Saturday, April 20, 2013


Abraham Lincoln is a figure in America that may seem like a fictional creation to some. His story has become the stuff of legend, and given the distance between his time and ours, it may be hard to separate the truth from the rumors without consulting a history textbook. Thankfully (for history buffs), this film was written by an academic-caliber writer, one who even won a pulitzer prize several decades ago. Combine that with the talents of acclaimed director Steven Spielberg, and it's no wonder this film received all the accolades it did. But despite the pedigree of the screenwriter and filmmaker (or perhaps because of it), Lincoln may be a trial of patience for those lacking tolerance toward period dramas with a penchant for flowery dialogue. I start my review this way not to dissuade people from seeing it, but rather to offer a buffer to the extreme and nearly universal praise this film has been given.

Lincoln tells the story of the titular American President and his efforts to sign the 13th Amendment to the constitution, abolishing slavery in the United States. Lincoln's goals are twofold as he is disgusted by slavery as a whole, but also sees the amendment as the perfect device to end the Civil War. However, many in the House of Representatives see the amendment as treason, going so far as to call President Lincoln a dictator for proposing such an amendment. They feel that peace should be established using other means, and are convinced that Lincoln is purposely refusing to negotiate with the Confederate leaders in order to give his amendment priority. In an attempt to get the necessary votes for the amendment to pass, Lincoln focuses his attention on the "lame duck" democratic representatives who have lost their re-election campaigns and have nothing to lose by changing sides. After a last-minute call for the vote to be postponed, the 13th Amendment is officially passed and Lincoln rides to Virginia to accept General Lee's surrender.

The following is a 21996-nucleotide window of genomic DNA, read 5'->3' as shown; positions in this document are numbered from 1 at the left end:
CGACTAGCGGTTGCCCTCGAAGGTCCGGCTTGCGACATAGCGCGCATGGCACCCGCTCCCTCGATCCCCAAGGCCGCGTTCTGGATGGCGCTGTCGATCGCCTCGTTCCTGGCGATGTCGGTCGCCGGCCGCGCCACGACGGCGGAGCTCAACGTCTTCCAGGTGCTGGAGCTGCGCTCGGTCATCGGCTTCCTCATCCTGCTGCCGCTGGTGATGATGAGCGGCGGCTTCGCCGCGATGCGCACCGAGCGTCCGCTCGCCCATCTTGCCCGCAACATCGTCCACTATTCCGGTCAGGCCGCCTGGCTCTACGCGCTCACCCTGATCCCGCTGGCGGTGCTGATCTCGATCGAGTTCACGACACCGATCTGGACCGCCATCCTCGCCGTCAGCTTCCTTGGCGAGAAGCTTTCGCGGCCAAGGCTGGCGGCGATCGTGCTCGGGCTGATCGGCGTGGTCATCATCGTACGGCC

The plot summary did contain spoilers, so hopefully everyone has taken a 5th grade history class before reading this review. Clearly, based on my star rating, I deeply enjoyed this film. It's a terrific depiction of one of the most important events in our country's history. I'm sure this will come as no surprise to anyone either, but Daniel Day-Lewis does an unbelievable job portraying Abraham Lincoln. Not only does he look uncannily like every picture I've ever seen of the famous American President, but his every utterance is truly remarkable. Each story he tells, each speech he delivers makes you think you are watching some kind of time capsule of the actual Lincoln in the flesh. There's no doubt that his Oscar was well-deserved.

While Day-Lewis obviously lived up to the hype, some other aspects of this film were sadly underwhelming. John Williams, probably the best film composer to ever live, turned in a completely forgettable score. In fact, I feel the best moments of this movie were those where no music accompanied them. Parts of the music were derivative of the far superior "War Horse" soundtrack, while others were almost distracting to the brilliance of Daniel Day-Lewis. As mentioned above, I also felt the screenplay was somewhat overdone (if one can say that). I didn't live in the 1800s, but I'm sure that every person didn't speak as eloquently as they're portrayed in this film.

Overall, this is still a tremendous film. Spielberg does a great job of balancing the many characters and paying tribute to the legendary US President who changed the lives of millions and "unborn millions to come."  It isn't a perfect film, but it's still an impressive achievement. This movie should be seen, though you may have to be in the right mood to do so (just ask Lara). I give Lincoln a strong three and a half stars.

LINCOLN is rated PG-13 for an intense scene of war violence, some images of carnage and brief strong language